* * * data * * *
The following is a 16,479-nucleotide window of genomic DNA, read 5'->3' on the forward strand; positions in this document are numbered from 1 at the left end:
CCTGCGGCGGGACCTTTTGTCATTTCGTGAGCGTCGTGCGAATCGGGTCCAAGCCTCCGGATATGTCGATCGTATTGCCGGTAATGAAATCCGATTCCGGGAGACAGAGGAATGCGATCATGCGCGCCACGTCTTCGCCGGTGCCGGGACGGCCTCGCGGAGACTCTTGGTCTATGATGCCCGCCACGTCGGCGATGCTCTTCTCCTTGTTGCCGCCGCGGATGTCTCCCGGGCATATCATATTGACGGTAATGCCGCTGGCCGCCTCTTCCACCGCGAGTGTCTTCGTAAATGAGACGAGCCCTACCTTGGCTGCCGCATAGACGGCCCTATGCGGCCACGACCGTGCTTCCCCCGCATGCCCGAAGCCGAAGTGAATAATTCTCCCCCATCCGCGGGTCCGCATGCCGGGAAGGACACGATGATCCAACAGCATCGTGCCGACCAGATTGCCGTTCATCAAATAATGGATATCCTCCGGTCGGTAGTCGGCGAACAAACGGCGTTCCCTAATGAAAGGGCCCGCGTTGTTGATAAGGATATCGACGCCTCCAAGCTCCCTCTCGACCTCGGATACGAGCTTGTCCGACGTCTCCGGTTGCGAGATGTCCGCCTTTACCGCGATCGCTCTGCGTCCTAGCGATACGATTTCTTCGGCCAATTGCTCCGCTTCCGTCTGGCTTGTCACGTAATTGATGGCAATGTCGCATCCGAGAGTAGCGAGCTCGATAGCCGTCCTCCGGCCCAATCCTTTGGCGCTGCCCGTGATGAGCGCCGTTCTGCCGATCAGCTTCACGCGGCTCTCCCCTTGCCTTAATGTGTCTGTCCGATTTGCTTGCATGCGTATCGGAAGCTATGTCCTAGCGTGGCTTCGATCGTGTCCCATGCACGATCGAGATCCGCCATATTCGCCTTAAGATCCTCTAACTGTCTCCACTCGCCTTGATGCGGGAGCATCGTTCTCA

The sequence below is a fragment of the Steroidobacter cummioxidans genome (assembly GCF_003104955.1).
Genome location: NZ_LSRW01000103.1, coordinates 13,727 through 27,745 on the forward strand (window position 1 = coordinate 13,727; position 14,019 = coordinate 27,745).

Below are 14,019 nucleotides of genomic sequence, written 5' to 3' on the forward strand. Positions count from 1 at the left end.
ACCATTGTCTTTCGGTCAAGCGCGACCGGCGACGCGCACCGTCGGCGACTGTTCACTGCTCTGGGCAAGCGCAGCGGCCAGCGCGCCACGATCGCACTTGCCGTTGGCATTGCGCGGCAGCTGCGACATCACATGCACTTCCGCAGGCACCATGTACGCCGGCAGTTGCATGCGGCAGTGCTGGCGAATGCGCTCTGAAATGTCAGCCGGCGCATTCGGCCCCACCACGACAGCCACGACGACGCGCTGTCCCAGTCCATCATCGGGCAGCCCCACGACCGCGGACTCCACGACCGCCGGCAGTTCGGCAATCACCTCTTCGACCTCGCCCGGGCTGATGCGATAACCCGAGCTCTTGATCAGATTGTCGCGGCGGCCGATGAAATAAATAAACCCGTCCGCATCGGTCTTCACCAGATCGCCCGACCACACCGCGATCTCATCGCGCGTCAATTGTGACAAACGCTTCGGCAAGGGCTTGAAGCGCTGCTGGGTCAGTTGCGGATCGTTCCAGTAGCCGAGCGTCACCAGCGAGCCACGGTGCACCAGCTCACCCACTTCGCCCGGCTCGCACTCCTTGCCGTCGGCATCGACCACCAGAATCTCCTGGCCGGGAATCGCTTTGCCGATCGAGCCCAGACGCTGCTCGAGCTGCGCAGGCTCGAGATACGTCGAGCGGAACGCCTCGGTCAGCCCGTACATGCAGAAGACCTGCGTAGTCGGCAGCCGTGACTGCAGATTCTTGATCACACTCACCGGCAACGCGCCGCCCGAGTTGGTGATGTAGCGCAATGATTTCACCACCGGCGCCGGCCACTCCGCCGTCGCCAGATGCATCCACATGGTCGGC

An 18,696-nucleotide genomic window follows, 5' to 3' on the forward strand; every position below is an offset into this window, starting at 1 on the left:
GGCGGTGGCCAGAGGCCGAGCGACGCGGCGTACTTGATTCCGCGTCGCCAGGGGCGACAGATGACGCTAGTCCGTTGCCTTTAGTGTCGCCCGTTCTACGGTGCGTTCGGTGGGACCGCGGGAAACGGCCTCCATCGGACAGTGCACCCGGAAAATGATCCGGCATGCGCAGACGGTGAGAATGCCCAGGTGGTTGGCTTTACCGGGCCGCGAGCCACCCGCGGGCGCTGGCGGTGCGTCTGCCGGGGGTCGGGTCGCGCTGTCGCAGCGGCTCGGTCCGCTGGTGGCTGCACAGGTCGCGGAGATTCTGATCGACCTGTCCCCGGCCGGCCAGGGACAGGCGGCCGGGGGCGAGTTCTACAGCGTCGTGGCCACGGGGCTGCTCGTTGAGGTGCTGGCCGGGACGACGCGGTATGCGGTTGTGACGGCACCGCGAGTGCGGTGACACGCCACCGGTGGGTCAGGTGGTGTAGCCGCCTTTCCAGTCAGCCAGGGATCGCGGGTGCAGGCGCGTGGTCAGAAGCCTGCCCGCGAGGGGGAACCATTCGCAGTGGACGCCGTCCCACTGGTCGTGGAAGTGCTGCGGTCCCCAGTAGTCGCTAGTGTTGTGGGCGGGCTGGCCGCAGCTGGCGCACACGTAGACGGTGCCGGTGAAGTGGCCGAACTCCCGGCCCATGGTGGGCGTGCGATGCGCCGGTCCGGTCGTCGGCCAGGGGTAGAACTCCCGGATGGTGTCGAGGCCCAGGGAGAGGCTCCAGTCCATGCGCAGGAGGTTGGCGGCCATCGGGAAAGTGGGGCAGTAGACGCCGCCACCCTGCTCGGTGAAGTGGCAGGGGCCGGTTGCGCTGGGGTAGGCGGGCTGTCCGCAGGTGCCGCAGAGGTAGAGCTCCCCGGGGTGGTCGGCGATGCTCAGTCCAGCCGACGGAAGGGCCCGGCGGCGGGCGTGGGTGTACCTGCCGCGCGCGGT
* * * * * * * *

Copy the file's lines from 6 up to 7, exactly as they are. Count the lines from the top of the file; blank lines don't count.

ACCATTGTCTTTCGGTCAAGCGCGACCGGCGACGCGCACCGTCGGCGACTGTTCACTGCTCTGGGCAAGCGCAGCGGCCAGCGCGCCACGATCGCACTTGCCGTTGGCATTGCGCGGCAGCTGCGACATCACATGCACTTCCGCAGGCACCATGTACGCCGGCAGTTGCATGCGGCAGTGCTGGCGAATGCGCTCTGAAATGTCAGCCGGCGCATTCGGCCCCACCACGACAGCCACGACGACGCGCTGTCCCAGTCCATCATCGGGCAGCCCCACGACCGCGGACTCCACGACCGCCGGCAGTTCGGCAATCACCTCTTCGACCTCGCCCGGGCTGATGCGATAACCCGAGCTCTTGATCAGATTGTCGCGGCGGCCGATGAAATAAATAAACCCGTCCGCATCGGTCTTCACCAGATCGCCCGACCACACCGCGATCTCATCGCGCGTCAATTGTGACAAACGCTTCGGCAAGGGCTTGAAGCGCTGCTGGGTCAGTTGCGGATCGTTCCAGTAGCCGAGCGTCACCAGCGAGCCACGGTGCACCAGCTCACCCACTTCGCCCGGCTCGCACTCCTTGCCGTCGGCATCGACCACCAGAATCTCCTGGCCGGGAATCGCTTTGCCGATCGAGCCCAGACGCTGCTCGAGCTGCGCAGGCTCGAGATACGTCGAGCGGAACGCCTCGGTCAGCCCGTACATGCAGAAGACCTGCGTAGTCGGCAGCCGTGACTGCAGATTCTTGATCACACTCACCGGCAACGCGCCGCCCGAGTTGGTGATGTAGCGCAATGATTTCACCACCGGCGCCGGCCACTCCGCCGTCGCCAGATGCATCCACATGGTCGGC

An 18,696-nucleotide genomic window follows, 5' to 3' on the forward strand; every position below is an offset into this window, starting at 1 on the left: